We moved to Dallas in February 1996. We decided to take a trip to Shreveport and go to the River Boats. Crap, I forgot my camera. We stopped at a Best Buy and purchased a Minolta Freedom Action Zoom 35mm camera. Basically a point and shoot 35mm camera but it worked pretty well. We captured many shots. Again, buy film, take to develop and $14.00 later we had some pictures to put in an album or the proverbial shoe box. So were the days of film cameras. I actually took it to New York in 1999 on a business trip. I came back with some nice shots.
The Digital Era
In 2003 I decided to go digital with the purchase of a Nikon 4300 Point and shoot camera. A 4 megapixel and 3x optical zoom, and a 1.5″ LCD screen. This camera has video as well but strangely enough, no sound. I actually got some really good shots with this camera. In turn got the creative juices flowing in the world of digital photography. I HAD to get Photoshop. On a trip to New Mexico, I filled up every compact flash card I had. I had about 4 cards, of course they were only 128mb each. After a few years of this camera and several thousand shots I decided it was time to go bigger and better.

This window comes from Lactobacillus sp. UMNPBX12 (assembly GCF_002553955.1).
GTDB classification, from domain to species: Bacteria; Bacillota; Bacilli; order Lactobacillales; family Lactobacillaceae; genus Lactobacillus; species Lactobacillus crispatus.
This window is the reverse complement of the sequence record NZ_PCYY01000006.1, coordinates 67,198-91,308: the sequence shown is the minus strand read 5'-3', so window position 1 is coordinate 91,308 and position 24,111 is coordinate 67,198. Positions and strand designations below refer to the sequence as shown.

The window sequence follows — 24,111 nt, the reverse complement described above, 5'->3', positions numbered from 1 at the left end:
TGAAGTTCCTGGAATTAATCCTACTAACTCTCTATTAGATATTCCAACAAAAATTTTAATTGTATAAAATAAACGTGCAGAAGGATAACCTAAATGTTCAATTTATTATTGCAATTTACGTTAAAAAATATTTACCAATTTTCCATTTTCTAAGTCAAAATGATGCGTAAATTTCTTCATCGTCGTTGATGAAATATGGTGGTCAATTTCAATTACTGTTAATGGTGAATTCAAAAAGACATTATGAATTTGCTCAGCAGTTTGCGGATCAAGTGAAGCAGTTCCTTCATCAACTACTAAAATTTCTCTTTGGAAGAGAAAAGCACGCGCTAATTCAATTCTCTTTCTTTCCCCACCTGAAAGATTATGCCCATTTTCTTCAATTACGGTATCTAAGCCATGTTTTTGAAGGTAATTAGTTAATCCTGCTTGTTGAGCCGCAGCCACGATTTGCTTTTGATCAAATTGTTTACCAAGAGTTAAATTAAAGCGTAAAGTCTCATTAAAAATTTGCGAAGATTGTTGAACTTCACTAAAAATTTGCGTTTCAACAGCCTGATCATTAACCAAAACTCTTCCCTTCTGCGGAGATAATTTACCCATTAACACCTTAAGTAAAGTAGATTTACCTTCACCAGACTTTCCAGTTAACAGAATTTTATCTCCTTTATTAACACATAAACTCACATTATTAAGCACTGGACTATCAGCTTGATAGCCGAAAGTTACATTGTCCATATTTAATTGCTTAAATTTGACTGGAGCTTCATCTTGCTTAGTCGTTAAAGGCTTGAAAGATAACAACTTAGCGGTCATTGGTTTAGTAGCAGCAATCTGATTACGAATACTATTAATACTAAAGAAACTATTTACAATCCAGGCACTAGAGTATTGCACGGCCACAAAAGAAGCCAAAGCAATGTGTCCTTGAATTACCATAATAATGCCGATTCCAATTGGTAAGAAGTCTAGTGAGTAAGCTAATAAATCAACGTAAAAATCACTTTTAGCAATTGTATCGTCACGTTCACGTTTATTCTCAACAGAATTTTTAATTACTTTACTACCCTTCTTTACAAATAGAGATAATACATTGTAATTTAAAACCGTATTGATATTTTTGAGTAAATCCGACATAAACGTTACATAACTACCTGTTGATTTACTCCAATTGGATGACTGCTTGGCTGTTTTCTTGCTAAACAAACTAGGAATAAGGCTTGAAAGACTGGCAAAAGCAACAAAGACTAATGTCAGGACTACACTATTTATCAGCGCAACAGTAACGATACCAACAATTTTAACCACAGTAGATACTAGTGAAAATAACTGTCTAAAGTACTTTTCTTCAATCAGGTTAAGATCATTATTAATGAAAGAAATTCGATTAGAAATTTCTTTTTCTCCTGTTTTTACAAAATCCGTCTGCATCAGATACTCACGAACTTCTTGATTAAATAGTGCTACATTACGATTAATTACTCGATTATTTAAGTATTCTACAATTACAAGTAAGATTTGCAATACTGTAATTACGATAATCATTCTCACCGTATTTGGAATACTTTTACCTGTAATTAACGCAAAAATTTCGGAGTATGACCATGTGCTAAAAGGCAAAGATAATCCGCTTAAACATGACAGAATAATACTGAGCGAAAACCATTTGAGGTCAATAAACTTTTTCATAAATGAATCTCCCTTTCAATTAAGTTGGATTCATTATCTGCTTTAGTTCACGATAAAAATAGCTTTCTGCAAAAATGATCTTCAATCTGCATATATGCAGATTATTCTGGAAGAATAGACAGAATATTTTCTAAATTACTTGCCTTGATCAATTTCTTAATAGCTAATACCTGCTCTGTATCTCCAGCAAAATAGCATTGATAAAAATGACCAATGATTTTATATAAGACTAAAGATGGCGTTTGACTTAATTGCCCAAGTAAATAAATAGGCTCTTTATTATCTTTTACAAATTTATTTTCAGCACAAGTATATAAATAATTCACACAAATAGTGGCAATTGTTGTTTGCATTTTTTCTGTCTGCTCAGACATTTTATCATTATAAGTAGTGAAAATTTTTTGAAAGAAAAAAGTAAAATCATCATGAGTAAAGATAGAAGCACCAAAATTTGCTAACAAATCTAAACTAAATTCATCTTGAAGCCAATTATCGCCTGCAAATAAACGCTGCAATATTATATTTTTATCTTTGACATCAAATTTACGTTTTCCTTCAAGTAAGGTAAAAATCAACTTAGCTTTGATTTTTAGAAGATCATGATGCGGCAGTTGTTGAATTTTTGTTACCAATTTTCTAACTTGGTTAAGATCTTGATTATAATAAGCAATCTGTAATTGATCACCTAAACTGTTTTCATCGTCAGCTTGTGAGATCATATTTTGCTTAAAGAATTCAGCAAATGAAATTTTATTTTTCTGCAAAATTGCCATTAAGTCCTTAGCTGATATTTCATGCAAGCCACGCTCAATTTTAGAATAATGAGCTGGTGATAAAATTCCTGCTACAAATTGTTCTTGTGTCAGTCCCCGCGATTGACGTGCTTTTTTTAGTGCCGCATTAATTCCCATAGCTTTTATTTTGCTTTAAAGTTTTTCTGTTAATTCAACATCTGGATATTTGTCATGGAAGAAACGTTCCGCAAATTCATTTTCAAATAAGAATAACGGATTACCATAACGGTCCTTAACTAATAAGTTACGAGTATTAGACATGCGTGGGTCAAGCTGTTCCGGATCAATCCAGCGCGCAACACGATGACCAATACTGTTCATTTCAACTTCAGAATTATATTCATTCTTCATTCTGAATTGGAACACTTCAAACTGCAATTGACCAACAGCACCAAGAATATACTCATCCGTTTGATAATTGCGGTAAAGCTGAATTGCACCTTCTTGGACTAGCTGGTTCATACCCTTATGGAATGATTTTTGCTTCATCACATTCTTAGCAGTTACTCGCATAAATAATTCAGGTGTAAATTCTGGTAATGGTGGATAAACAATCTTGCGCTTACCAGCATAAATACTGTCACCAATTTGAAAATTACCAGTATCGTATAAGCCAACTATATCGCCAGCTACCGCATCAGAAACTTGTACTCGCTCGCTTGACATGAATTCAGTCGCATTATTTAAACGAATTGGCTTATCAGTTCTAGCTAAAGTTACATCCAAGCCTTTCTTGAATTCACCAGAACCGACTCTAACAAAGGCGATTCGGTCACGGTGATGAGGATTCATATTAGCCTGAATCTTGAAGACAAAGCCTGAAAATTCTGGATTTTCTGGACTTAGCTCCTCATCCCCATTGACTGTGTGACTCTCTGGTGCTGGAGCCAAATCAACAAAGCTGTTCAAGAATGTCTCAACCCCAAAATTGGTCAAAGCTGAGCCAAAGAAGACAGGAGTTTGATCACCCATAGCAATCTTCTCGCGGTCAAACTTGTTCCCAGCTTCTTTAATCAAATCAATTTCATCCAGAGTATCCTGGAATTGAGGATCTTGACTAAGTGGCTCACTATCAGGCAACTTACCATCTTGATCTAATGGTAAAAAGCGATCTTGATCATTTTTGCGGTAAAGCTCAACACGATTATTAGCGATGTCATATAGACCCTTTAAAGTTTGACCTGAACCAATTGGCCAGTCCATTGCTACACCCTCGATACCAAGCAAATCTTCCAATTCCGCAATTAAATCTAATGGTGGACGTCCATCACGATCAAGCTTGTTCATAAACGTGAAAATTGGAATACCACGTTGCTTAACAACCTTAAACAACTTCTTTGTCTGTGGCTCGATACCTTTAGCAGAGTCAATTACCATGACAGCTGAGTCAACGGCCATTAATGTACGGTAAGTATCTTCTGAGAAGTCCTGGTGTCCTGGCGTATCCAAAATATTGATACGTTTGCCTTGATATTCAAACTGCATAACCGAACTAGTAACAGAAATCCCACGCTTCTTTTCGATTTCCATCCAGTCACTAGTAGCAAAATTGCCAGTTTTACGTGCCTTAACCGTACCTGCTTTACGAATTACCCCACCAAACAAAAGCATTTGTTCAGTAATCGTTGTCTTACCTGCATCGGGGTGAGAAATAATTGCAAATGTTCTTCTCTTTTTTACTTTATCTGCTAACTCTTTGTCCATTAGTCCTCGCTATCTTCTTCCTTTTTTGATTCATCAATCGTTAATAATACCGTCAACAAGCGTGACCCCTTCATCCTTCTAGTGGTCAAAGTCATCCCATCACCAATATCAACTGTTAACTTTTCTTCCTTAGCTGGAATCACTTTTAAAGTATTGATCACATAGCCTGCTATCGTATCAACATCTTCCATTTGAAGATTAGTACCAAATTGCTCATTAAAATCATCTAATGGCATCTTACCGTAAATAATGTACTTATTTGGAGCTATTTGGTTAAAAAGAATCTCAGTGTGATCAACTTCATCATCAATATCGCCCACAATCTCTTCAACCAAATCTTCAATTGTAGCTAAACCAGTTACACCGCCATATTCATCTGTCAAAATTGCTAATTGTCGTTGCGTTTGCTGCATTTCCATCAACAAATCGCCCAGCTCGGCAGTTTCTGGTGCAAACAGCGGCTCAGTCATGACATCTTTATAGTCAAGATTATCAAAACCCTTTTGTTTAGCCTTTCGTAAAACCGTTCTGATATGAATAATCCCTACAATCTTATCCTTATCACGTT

In 2007, we were going on a trip to the Albuquerque Balloon Fiesta. Enter the Canon S3 IS – 12 megapixel, 2″ articulating LCD screen, 12x optical zoom. Now this was a camera, at least I thought. I took well over 550 shots of balloons, architecture, landscape and people. Next year we went to South Padre Island. 600 shots. It is a fantastic camera in the point and shoot world with a big zoom. I have taken several thousand pictures with this camera. The manual modes were fantastic as far as I am concerned. In some ways, I could operate this camera better than what I have now. I guess that was from experience and trying to emulate the better photographers I have seen and known. It also was easy to carry around and I took it everywhere too.
In December of 2013, for our anniversary, my wonderful wife got me a Canon T3i DSLR, 18 megapixels, interchangeable lens, and 3” articulating screen. Although I am not much of a videographer, is has pretty good video with sound as well. This camera will be with me for a long time and has helped me produce some really good images. I take it everywhere.
Now I have a list of lenses and accessories to boot.
Canon 24mm f2.8
Canon 50mm f1.8
Canon 18-135 f3.5-5.6 Standard zoom
Sigma 17-50 f2.8 Standard zoom
Tamron 70-300 f4-5.6 Telephoto zoom
Yongnuo 565EX flash
I have a remote shutter release to use while on a tripod plus much more.
The bag keeps getting smaller and heavier! I love this camera and I am trying to keep G.A.S. (Gear Acquisition Syndrome) out of my system but the Canon 80D has surfaced. Here we go again, but this time I’ll wait because I need to get much, much better before I can justify spending that much on a new camera.
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Thanks for reading and looking!
It’s all about the light!